Two girls sit on a stoop in the Bronx. It’s the late 1950s and they’re about seven years old. The Dominican girl asks her friend what she wants to be when she grows up. The Nuyorican next to her says, a ballerina. Then she whispers, “but I never saw a dark ballerina.” And her friend whispers back, “Well, you could be the first one.”

Sonia Manzano tells mitú this story over Zoom as we chat about her new PBS Kids show with Fred Rogers Productions, Alma’s Way. Manzano has come a long way from a girl who couldn’t imagine her career as a dancer to winning 15 Emmy Awards for her work on Sesame Street and a Daytime Emmy Lifetime Achievement statuette for her work as the barrier-breaking Maria.

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Sonia Manzano in the Bronx.

When Linda Simensky, who is the Head of Content for PBS Kids, asked Manzano to create an “animated Latin[x] show,” Manzano couldn’t resist. It’s the first time the 71-year-old creates her own show, and her mission is to help children learn because Manzano doesn’t want children to feel incapable of achieving their dreams due to lack of representation. “As a Puerto Rican growing up in New York, I never saw anybody who represented me on television in the 50s. And so I was happy to get on Sesame Street and become what I needed to see myself,” she tells mitú. Manzano is taking everything she learned from 44 years of working on Sesame Street and pouring it into Alma’s Way, which premiered earlier this month. She modeled the show after her own life, making the protagonist Alma and her family Nuyorican and setting the story in her hometown of the Bronx (with plenty of shout-outs to the famed 6 Train).

Alma’s Way doesn’t teach kids hard academic skills but rather the process of thinking, weighing options and making decisions.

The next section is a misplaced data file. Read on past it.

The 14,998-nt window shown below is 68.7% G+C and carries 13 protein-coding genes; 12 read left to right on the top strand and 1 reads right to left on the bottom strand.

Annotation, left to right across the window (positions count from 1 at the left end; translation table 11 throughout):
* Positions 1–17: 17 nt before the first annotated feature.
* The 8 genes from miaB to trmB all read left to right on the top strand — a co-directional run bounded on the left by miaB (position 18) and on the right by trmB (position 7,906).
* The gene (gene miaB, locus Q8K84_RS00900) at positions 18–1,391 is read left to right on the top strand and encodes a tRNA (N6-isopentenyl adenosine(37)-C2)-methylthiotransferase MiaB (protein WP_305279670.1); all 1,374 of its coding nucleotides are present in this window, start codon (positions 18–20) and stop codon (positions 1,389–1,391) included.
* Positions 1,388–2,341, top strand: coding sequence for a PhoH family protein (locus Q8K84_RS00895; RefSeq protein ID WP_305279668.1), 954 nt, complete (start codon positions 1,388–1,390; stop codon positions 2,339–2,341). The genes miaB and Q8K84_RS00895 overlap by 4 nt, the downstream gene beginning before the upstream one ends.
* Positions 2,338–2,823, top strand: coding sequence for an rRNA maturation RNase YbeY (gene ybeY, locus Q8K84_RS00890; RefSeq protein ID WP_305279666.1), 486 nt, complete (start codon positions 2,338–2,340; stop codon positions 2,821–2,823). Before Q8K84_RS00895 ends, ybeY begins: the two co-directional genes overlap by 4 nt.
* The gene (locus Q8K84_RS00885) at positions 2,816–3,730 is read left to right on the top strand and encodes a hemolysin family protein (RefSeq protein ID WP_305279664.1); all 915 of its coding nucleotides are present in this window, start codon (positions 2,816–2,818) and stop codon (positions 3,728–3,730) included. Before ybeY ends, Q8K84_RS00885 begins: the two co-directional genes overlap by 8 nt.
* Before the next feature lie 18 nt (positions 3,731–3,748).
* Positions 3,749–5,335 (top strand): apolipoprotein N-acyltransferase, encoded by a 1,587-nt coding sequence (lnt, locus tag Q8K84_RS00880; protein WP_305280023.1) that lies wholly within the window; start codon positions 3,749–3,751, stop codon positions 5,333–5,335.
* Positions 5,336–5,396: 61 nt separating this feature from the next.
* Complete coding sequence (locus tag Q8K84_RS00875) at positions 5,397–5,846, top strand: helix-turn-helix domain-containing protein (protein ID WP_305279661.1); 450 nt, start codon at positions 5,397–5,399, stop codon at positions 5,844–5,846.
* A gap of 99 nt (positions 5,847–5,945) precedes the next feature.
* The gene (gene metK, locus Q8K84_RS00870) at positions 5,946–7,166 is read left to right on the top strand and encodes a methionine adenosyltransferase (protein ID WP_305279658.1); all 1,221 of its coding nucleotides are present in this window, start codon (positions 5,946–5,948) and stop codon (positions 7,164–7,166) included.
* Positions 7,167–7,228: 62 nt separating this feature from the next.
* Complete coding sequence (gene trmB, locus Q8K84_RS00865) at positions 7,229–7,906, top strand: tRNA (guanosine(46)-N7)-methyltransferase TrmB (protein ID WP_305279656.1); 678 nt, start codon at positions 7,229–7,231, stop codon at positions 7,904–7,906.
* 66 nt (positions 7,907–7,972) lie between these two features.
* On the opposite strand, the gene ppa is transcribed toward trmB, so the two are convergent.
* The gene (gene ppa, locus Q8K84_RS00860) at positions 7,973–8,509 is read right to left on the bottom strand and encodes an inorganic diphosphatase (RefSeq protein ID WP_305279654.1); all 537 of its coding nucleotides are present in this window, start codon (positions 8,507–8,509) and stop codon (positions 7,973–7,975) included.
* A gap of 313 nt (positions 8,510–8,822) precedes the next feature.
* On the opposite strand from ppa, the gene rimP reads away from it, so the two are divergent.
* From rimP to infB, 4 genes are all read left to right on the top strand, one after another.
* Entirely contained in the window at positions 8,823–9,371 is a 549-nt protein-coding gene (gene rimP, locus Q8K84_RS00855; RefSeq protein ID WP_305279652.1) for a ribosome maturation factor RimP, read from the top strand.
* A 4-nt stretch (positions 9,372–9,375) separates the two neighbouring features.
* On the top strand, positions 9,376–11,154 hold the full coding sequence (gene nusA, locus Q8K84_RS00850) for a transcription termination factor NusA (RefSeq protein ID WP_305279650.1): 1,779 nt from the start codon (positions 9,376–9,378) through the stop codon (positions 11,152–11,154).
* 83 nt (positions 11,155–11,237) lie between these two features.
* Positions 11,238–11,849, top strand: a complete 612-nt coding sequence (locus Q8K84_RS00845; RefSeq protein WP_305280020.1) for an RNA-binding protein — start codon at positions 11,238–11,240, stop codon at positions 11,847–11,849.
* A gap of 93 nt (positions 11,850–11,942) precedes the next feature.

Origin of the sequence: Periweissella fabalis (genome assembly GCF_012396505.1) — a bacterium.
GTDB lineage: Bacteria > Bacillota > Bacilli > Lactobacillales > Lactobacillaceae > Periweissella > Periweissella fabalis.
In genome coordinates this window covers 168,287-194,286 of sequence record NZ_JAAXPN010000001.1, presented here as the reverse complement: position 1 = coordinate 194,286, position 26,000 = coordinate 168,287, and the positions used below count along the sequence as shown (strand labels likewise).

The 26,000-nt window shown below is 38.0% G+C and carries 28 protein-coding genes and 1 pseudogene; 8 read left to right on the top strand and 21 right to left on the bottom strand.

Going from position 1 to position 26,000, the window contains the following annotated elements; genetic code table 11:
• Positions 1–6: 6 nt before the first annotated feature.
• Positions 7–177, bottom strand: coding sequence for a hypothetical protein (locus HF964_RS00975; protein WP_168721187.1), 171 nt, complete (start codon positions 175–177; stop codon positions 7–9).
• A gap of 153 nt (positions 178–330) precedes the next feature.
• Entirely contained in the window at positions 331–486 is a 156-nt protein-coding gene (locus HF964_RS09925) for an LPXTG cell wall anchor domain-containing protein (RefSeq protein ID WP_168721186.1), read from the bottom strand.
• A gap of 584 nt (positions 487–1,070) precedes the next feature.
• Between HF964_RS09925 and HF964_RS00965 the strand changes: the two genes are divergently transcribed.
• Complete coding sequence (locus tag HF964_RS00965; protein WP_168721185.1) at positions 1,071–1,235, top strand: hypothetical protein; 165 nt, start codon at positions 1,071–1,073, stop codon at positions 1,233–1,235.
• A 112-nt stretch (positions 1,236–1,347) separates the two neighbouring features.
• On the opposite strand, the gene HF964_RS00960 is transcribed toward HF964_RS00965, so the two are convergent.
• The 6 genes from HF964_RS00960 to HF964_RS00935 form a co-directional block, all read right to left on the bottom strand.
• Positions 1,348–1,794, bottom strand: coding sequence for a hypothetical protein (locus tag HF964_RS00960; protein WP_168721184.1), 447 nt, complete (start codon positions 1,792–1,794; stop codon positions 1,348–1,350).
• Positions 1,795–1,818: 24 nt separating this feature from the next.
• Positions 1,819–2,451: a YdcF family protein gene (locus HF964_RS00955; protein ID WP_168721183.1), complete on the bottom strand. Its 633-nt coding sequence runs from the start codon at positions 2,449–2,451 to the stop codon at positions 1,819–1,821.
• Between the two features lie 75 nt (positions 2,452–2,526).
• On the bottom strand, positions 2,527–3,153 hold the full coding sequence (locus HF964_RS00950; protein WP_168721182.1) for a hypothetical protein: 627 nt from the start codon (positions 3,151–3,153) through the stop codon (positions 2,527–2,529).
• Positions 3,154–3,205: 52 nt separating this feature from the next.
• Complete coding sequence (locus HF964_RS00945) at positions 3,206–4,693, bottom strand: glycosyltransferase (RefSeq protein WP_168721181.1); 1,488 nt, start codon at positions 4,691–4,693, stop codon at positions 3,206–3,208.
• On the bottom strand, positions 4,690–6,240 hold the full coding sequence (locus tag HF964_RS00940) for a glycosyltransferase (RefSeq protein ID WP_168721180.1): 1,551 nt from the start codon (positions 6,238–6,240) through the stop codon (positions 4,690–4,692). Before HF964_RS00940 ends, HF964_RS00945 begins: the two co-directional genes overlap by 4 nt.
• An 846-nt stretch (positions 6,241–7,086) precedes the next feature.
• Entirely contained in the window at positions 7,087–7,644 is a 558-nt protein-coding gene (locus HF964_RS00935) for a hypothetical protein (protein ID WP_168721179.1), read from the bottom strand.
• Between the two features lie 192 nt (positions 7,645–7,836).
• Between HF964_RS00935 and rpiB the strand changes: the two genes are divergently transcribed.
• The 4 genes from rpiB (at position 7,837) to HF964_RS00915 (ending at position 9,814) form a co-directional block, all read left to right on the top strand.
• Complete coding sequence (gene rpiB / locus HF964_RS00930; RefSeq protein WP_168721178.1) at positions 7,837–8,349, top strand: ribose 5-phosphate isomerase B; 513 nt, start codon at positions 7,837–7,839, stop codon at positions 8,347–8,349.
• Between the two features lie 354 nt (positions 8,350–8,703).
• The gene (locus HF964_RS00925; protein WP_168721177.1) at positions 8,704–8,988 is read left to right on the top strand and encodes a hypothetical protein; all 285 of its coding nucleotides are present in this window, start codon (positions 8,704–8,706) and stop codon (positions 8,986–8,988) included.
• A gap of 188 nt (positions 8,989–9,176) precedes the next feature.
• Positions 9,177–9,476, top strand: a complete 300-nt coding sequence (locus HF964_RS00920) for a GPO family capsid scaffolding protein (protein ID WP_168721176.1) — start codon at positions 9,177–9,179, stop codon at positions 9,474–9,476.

Watching it, you’ll follow six-year-old Alma as she tries to figure out how to compromise with friends, choose between competing priorities and learn new things. To encourage children towards creativity and critical thinking, Manzano made sure there was plenty of humor and music involved in the show. By integrating these elements, Manzano hopes to inspire kids into new ways of thinking.

With less than one month on-air, Alma’s Way has already been well-received. A fan recently approached Manzano to sing praises to the show, mentioning that her daughter feels like she’s Alma.

Yes, Alma’s Way is a children’s show but parents also play a key role. Manzano mentioned there’s “no reason” a kid’s show has to be off-putting to adults, an ethos she credits to her partners at Fred Rogers Productions. The concept was to create a show that lends to dialogue between parents and children. She wants families to be able to discuss Alma’s choices, weighing whether or not she did the right thing. Her hope is for kids to “get to understand that there’s no one right answer often. You have to weigh things. And that [ability] is what intelligence is.” 

From its inception, Manzano steered away from creating a series that makes Latinos tourists in our own experiences by attempting to define culture. “Who are you benefiting with that? Not the Latin[x] audience, because they already know who they are,” she says. “It’s like walking into a buzzsaw because of how diverse our culture is. You either end up leaving people out or creating something so homogenized that everybody would take a nap when the show came on.”

Alma’s Way airs on PBS stations in English and Spanish and is available to stream for free online.